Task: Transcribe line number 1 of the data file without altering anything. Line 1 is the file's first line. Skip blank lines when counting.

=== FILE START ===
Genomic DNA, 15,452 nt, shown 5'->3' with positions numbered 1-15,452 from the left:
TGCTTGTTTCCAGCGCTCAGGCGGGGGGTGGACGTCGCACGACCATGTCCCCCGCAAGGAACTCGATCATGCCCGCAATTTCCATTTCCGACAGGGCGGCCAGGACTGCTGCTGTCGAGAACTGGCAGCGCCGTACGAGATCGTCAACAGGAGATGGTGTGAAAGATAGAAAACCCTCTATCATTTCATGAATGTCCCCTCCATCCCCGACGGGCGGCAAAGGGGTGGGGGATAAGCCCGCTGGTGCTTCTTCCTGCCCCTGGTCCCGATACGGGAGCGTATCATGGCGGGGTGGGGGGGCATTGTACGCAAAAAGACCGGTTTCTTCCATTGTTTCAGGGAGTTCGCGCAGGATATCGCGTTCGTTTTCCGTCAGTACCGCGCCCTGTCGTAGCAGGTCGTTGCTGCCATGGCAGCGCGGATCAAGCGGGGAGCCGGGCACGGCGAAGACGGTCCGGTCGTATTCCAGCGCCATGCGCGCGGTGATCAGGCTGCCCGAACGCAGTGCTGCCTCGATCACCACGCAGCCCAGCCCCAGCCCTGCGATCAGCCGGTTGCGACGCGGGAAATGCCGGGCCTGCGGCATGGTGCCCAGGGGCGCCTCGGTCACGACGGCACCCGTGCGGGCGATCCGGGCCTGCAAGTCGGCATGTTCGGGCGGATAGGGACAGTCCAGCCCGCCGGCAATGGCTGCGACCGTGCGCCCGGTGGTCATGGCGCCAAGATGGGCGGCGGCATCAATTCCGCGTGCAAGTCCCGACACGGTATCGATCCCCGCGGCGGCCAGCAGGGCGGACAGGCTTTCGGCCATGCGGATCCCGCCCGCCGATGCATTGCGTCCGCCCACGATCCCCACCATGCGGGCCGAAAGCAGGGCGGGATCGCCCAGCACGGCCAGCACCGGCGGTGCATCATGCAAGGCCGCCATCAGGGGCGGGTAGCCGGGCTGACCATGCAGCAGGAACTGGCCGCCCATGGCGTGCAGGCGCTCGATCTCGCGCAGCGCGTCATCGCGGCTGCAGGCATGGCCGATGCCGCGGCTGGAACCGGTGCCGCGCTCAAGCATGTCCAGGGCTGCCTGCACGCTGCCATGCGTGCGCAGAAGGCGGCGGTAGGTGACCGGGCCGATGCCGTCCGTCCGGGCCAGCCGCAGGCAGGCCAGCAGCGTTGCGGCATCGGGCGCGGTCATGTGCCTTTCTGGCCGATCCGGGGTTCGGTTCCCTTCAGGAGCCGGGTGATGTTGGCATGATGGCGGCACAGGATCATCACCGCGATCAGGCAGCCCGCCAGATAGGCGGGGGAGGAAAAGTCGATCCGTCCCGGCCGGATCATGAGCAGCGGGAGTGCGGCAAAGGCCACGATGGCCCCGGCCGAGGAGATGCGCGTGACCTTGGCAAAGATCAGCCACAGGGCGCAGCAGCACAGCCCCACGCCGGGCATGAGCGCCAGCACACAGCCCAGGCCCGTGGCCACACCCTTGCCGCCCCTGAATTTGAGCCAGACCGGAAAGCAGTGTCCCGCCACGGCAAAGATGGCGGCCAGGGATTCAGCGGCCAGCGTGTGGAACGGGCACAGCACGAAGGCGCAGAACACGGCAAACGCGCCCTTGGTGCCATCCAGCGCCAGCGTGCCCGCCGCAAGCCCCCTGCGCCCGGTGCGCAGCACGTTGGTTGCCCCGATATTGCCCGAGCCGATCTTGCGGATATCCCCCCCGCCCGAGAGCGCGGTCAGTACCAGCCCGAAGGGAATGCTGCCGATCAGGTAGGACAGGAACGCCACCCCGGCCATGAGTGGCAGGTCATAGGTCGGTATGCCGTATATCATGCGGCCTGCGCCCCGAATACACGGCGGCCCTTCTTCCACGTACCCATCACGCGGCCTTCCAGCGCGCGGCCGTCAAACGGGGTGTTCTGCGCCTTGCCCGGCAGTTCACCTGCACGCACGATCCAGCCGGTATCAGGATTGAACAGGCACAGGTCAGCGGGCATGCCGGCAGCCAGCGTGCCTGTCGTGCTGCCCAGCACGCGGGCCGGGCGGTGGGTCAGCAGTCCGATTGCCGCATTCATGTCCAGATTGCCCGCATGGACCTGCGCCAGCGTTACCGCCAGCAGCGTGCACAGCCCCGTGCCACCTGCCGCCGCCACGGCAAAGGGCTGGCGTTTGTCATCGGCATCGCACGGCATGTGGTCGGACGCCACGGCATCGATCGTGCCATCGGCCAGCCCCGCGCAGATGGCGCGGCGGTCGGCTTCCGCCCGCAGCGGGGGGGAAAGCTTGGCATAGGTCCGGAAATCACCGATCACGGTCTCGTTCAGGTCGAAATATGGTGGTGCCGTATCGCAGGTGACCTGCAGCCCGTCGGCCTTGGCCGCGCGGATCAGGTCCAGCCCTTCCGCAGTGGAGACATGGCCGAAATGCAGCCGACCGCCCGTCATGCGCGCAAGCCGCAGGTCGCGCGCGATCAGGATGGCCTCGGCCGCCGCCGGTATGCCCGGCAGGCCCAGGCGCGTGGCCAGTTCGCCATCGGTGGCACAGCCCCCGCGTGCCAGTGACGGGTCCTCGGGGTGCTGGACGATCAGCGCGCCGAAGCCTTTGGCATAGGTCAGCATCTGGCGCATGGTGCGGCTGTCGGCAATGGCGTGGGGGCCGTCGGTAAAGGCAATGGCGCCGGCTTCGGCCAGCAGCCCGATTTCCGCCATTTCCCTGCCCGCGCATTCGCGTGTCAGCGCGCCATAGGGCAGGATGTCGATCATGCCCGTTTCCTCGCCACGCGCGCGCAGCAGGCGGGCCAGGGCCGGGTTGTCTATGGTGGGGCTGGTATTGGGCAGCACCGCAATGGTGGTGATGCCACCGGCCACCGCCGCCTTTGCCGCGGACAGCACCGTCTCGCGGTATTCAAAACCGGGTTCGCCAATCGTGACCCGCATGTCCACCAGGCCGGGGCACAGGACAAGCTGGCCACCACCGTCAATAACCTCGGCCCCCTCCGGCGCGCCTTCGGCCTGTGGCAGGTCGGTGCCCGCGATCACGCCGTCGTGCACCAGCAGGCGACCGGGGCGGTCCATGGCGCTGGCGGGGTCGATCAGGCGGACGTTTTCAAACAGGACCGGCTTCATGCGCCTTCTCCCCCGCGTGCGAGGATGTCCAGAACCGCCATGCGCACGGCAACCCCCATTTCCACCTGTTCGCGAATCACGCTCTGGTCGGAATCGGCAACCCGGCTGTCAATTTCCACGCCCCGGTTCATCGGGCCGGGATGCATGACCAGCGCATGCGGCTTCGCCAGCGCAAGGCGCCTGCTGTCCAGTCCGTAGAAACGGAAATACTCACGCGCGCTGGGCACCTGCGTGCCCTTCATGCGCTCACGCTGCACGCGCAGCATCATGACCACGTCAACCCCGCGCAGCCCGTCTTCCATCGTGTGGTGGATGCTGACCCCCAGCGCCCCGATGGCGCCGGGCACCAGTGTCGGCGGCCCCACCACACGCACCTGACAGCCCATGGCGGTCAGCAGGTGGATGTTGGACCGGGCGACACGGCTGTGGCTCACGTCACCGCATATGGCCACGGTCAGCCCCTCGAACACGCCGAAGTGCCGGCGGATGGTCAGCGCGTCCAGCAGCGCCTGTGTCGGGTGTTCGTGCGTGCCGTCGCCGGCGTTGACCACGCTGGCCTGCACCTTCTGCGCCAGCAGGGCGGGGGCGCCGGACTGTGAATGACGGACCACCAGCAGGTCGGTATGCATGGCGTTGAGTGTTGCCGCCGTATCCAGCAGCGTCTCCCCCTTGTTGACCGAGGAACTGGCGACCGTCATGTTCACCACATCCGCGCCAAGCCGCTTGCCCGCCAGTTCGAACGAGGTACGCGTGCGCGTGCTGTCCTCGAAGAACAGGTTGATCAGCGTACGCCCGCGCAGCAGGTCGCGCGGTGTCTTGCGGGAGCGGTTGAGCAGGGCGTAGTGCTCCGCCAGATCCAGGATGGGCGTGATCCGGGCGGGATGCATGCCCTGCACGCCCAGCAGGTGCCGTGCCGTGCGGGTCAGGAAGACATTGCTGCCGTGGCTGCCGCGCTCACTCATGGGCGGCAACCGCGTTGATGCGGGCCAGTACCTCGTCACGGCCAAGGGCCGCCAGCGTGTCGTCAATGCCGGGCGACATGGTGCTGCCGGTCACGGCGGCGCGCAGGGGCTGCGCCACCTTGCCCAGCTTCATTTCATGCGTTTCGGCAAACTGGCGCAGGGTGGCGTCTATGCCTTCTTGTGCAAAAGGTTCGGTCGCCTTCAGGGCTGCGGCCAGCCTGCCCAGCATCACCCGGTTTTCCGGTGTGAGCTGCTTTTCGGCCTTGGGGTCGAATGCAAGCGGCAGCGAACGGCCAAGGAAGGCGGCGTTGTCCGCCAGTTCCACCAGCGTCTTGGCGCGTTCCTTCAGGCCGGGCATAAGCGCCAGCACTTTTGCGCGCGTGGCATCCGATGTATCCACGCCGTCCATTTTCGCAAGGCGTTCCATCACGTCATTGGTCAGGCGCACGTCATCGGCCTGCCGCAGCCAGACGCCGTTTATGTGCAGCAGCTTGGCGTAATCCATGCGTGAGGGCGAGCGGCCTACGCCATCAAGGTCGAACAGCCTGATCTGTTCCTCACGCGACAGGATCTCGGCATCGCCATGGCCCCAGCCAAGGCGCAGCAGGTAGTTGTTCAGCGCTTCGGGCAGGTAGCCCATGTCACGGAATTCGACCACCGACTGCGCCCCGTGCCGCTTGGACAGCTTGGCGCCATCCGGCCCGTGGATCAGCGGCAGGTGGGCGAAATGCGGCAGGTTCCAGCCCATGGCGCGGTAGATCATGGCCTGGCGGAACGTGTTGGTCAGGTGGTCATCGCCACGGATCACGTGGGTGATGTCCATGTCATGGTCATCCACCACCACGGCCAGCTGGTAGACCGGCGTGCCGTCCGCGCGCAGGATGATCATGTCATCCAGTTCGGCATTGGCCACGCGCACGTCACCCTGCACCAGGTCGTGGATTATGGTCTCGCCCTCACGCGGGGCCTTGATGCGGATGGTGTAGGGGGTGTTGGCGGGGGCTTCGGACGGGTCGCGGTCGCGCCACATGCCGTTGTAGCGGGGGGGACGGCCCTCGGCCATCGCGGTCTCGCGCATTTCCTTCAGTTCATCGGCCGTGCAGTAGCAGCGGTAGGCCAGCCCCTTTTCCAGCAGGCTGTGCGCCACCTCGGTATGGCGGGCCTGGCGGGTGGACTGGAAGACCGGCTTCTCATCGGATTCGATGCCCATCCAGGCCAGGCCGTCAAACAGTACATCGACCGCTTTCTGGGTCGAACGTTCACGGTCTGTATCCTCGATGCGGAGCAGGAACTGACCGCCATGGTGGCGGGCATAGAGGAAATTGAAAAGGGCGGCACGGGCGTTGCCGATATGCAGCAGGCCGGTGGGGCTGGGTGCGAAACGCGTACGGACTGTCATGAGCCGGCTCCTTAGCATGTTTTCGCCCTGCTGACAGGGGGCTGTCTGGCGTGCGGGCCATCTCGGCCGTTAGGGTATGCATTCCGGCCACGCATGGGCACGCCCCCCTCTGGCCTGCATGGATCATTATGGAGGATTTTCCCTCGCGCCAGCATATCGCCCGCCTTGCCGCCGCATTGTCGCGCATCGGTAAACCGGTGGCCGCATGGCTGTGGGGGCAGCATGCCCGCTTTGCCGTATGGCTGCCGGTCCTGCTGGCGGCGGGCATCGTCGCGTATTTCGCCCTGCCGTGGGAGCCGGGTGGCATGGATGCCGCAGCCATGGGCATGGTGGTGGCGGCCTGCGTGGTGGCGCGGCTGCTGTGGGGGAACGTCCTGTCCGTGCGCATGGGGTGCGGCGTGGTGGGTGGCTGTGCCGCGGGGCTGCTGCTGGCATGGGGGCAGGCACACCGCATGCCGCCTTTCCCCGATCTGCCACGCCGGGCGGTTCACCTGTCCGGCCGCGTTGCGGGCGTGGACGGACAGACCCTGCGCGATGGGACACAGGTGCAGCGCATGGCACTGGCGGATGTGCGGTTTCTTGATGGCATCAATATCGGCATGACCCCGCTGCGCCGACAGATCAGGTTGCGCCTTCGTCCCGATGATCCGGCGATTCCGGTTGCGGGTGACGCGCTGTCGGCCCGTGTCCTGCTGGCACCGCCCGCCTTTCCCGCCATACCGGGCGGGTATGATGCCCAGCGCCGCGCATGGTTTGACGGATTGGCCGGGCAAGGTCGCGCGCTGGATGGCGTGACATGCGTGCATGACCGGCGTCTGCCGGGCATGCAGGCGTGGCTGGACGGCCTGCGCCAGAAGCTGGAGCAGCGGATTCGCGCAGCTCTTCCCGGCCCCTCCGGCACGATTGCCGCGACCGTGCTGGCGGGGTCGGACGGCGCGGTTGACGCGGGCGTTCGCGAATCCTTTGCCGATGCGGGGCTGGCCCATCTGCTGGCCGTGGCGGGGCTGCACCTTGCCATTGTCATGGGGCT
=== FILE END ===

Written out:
Genomic DNA, 15,452 nt, shown 5'->3' with positions numbered 1-15,452 from the left: